So far the thinking has been small, Nevada and Arizona have undertaken renewable energy initiatives for their own power needs but with their solar and land resources, they could potentially join California as one of the world’s ten largest economies by generating and transmitting energy to other states. Regional and eventually a national powergrid would need to be developed. This could work for Texas too, oil field land could be redeployed for solar power; oil derricks replaced by linear fresnel towers.

Sunday, November 23, 2008

Advanced technology and social divisiveness

What would the world look like with even more dramatic technological change? What if accelerating change in technology not only continues but also heightens in depth and magnitude? One dramatic change, for example, would be having a 100x or 1,000x improvement in human capability (thought, memory, learning, lifespan, healthspan, etc.). The definition of what it is to be human may evolve as the transhuman and posthuman concepts explore. There have not yet been “different kinds of humans” or “different kinds of intelligences” co-existing in civilization.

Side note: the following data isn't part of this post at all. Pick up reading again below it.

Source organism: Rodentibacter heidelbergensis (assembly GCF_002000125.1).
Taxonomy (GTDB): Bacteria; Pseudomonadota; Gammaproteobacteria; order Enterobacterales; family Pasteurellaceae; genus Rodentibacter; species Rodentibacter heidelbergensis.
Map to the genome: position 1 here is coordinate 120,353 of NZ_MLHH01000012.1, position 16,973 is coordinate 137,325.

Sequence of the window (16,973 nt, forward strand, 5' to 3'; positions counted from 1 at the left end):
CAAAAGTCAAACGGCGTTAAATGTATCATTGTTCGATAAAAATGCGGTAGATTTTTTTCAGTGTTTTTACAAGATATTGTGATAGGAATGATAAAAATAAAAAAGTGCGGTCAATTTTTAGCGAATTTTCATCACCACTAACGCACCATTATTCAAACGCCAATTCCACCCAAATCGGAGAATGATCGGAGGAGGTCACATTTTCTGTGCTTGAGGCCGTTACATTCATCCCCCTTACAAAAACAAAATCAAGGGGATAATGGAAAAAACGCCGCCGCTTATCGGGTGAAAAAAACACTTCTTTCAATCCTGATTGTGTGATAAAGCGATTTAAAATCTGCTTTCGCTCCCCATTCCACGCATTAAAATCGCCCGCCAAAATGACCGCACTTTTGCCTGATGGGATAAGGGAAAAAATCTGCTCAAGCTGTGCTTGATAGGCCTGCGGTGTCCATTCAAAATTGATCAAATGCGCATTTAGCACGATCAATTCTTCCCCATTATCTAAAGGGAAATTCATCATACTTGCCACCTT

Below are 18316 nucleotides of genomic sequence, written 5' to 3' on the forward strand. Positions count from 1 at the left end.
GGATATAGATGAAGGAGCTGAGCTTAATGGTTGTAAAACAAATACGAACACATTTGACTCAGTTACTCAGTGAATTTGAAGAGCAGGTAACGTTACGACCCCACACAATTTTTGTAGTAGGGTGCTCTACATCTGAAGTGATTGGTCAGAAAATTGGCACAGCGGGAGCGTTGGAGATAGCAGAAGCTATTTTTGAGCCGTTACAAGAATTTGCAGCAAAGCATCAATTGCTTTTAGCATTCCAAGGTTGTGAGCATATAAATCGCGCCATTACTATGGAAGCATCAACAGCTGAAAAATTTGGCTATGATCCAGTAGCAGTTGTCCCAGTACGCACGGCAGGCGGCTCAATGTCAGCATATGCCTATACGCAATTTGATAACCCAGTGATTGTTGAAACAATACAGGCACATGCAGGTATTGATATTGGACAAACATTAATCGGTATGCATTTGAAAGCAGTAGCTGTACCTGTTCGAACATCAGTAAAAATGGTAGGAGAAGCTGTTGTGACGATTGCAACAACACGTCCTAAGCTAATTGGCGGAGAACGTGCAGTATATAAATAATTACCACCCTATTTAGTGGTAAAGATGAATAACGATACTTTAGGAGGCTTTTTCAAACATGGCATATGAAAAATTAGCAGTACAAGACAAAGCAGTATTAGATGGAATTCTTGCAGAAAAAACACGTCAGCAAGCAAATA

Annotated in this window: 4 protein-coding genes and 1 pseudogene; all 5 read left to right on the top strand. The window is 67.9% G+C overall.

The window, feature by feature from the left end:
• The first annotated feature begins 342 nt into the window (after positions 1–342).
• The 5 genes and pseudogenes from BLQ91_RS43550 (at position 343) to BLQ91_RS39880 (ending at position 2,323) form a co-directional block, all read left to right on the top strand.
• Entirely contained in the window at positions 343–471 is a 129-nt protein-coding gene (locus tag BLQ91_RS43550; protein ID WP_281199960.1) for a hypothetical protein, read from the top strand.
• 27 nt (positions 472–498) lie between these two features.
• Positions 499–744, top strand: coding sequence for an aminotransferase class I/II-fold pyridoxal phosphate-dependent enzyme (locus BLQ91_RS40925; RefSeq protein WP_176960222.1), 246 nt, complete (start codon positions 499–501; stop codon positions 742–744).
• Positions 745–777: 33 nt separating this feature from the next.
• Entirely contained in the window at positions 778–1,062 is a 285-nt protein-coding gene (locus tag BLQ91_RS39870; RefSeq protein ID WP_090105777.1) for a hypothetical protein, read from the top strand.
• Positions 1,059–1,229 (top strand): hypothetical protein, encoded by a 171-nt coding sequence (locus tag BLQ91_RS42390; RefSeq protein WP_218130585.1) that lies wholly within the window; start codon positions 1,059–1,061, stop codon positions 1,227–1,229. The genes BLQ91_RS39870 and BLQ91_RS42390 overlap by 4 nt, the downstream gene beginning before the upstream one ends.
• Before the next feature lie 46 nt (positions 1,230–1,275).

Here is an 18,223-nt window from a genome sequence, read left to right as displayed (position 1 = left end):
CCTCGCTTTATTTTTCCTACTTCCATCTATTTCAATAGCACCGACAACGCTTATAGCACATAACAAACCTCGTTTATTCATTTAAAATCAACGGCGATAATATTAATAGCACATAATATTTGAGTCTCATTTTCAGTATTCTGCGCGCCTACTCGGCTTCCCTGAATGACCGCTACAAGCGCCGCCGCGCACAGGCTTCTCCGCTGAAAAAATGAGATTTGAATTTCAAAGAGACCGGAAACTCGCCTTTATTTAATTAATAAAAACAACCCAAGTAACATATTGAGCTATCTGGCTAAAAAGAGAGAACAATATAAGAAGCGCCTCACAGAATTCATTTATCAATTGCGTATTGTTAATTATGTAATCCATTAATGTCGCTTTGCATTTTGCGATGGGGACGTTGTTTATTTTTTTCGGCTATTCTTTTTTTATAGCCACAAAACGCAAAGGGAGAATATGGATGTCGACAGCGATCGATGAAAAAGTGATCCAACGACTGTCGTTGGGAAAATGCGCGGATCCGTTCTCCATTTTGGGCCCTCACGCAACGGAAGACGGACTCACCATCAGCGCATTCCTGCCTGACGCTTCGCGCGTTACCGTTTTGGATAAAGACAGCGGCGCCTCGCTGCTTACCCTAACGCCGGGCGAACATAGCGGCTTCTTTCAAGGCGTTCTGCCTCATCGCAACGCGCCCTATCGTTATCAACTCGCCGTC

These dramatic changes are distinct from the more general quality of life and more minor capacity improvements delivered by technology so far (the Internet, cell phone, medical transplant technologies, electricity, steam engine, immunization, etc.).

One possible future could be the organization of society into voluntary social groupings based on outlook and adoption or non-adoption of technology; some obvious dividing line technologies could be human genetic engineering and brain-computer interfaces.

A simple societal lens that can be applied at present is technology adopters and non-adopters.

Luddites are different from Those Who Don’t Use Cell Phones
Some portion of non-adopters are doing so deliberately and out of principle: Luddites, Amish and other religions, etc. The other portion of non-adopters has just not had the access (practical, technical, financial or otherwise), willingness or perception of value (e.g.; a killer app) required to adopt. So far in democracies, both types of non-adopters have been accommodated into society, and are generally able to continue their behaviors, for example, the practice of some religions of complete medical non-intervention.

Peaceful coexistence of adopters and non-adopters